* Posts by Terry 6

870 posts • joined 31 Jul 2009

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First pics of flagship Lumias for 18 months released … or maybe not

Terry 6
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My Lumia 635 is 4.5in

I'd prefer something a little bit bigger, but not a lot.

When I bought it the options were this rather basic phone, or a high end/large and significantly more expensive one, that I couldn't justify. Especially since the " a lot more expensive" bit didn't match up with the bit of extra functionality of those higher end jobbies..

So these could be what I was really wanting. A mid range phone, with a decent pocket size.

Something that does the job. Not an ibling or a Google pocket ad agent .

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Twenty years since Windows 95, and we still love our Start buttons

Terry 6
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Devil

Using Mint

Since a few commentards have been insisting that using Linux is as intuitive as Windows, here's my latest little adventure.

I installed Dropbox.

If I'd been using Fedora, or Ubuntu there would have been no story.

The link in the email that took me to the installer had both of these listed.

But with Mint I had to click for the unlisted distro, which took me to the instructions for compiling it.

Which were fairly straight forward, if you knew what you were doing and could manage path names etc.

But not for an ordinary user who just wants to be able to install a Drobox.

And even for me it seemed like an awful lot of faffing around.

Instead I chose one of the distros listed, ( Ubuntu I think). I'd expected that it would either work or throw an error.

In fact it sort of did both. It told me that there was a newer version ( for that distro) available.

And when I accepted took me to a Mint version.

Go figure as the Americans say.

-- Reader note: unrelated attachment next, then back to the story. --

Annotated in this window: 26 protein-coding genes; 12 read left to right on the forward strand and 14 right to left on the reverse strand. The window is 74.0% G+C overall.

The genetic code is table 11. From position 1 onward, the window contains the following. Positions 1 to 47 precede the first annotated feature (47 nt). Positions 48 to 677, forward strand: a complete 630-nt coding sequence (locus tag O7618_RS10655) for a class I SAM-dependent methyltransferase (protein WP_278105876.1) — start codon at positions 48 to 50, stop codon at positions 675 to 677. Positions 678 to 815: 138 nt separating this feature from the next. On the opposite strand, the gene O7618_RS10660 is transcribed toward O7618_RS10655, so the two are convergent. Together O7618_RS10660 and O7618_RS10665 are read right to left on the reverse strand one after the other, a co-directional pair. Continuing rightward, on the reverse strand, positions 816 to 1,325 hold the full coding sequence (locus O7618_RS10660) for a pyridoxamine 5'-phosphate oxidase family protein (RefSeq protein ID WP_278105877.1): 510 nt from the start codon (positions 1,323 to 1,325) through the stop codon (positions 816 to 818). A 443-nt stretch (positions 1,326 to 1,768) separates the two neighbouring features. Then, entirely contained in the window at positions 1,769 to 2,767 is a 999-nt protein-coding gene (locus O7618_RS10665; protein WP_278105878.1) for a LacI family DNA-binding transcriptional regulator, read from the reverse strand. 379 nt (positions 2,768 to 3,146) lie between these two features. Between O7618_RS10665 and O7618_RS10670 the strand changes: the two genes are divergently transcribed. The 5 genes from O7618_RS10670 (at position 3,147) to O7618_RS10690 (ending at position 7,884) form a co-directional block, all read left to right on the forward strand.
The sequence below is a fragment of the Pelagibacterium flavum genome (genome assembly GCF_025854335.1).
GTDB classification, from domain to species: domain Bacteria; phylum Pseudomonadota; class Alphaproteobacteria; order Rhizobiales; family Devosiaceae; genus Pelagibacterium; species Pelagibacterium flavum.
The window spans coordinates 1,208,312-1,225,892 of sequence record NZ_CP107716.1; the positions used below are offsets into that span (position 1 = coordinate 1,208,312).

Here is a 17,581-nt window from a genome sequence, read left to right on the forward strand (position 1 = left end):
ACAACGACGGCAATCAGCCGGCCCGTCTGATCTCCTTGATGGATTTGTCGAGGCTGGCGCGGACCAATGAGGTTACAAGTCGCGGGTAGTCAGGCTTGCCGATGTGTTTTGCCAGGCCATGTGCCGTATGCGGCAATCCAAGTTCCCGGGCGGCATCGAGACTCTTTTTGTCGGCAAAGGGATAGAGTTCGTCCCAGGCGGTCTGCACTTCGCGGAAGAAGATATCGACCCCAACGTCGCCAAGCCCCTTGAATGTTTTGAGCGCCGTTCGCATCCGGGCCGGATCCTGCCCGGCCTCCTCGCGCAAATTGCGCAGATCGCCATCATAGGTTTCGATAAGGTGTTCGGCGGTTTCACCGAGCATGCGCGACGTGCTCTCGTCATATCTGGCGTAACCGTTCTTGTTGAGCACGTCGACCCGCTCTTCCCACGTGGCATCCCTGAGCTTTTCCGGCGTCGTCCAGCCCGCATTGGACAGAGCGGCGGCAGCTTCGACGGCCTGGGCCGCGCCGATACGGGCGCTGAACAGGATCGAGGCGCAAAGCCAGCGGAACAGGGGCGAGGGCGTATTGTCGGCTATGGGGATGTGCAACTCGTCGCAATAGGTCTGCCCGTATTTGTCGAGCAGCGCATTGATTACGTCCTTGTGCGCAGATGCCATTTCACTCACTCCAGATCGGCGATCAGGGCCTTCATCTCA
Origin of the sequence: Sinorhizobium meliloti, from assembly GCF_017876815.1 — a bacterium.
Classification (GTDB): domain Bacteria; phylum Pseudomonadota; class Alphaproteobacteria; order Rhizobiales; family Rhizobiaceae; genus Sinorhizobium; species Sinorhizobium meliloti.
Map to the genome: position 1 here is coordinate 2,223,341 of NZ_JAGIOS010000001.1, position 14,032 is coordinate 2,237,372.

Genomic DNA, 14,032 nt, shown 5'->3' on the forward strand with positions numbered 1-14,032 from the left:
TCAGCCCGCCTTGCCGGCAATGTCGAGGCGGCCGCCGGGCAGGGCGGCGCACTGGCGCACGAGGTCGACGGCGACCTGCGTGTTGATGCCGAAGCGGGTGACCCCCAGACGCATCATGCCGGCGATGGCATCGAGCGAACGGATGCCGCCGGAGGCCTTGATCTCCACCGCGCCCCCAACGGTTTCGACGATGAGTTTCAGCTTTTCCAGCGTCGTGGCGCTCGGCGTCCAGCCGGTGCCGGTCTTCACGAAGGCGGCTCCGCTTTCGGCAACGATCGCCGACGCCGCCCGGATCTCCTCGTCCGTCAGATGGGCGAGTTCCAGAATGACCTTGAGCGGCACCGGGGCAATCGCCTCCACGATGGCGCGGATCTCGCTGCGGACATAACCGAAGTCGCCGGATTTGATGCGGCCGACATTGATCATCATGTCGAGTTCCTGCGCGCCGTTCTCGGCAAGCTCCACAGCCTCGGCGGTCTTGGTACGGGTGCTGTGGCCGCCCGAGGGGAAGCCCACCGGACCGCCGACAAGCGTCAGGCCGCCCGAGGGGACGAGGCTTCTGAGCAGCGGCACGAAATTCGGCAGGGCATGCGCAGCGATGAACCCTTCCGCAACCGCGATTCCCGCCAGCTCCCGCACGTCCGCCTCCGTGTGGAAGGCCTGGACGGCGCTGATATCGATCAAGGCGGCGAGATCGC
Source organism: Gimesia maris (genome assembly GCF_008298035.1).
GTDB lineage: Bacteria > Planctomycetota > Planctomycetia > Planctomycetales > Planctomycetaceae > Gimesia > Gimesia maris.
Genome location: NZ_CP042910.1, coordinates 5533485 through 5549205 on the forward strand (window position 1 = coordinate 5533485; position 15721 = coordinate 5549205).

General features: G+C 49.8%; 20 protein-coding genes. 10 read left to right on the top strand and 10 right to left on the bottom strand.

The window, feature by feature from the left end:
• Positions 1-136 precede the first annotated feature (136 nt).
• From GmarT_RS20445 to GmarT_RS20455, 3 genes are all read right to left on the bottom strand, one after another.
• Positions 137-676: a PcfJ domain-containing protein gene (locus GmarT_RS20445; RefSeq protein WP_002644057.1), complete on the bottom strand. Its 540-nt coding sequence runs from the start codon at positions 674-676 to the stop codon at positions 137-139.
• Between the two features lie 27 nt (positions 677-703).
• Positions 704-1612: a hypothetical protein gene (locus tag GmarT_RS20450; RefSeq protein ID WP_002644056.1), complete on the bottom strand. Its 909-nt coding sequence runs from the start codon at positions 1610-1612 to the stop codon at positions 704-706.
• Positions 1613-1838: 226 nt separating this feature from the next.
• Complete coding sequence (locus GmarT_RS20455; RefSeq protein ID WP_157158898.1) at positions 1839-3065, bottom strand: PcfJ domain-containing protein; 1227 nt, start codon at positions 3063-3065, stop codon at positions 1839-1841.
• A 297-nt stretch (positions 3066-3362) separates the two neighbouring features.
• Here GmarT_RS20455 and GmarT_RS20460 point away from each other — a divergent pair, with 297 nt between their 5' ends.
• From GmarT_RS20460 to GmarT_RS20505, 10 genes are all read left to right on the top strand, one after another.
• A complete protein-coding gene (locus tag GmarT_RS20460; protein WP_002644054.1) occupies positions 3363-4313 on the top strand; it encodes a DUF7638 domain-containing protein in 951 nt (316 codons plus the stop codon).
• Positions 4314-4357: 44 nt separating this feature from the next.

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Terry 6
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Re: while enabling ... the Windows Store

No. Wrong.

I readily got Linux up and running fine, for myself. Within 24 hrs.

But I am fully aware of how much tech savvy I used.

And an ordinary user wanting to switch to Linux (Mint) would find a very steep learning curve.

So, for example, even if you didn't know how to install a printer in Windows, the printer website will have a driver, which you can download without even knowing what a driver is, then click on install, and Bingo, you have a printer.

Whereas setting up my Epson printer ( reasonably, but not too recent) was a real struggle. The Epson driver was typical geek package. Full of jargon and additional things to download to get the setup to appear, if it ever would. Because I couldn't get it to work, but I know how to get a generic driver for Linux and have the knowledge to make a pretty good guess at which gibberish name is actually the one I want.

The problem isn't Linux, it's the people who write the names of programmes in geek Speak, give installation packages meaningless names, and make set up systems that are opaque.

This is not about me expecting too much too soon.

It's about hobbyists not wanting to make a "commodity" OS that the ordinary user can administer, without joining the club, visiting the forum sites, etc.

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Terry 6
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Re: while enabling ... the Windows Store

Chika

That's sort of a valid point, for me.

But I have to think of my users/friends/family/etc.

"Zip" makes sense outside of geek language. We all know what zipping things up is. We all have zips on things.

But a "tar ball" is something that melts and ruins your clothes.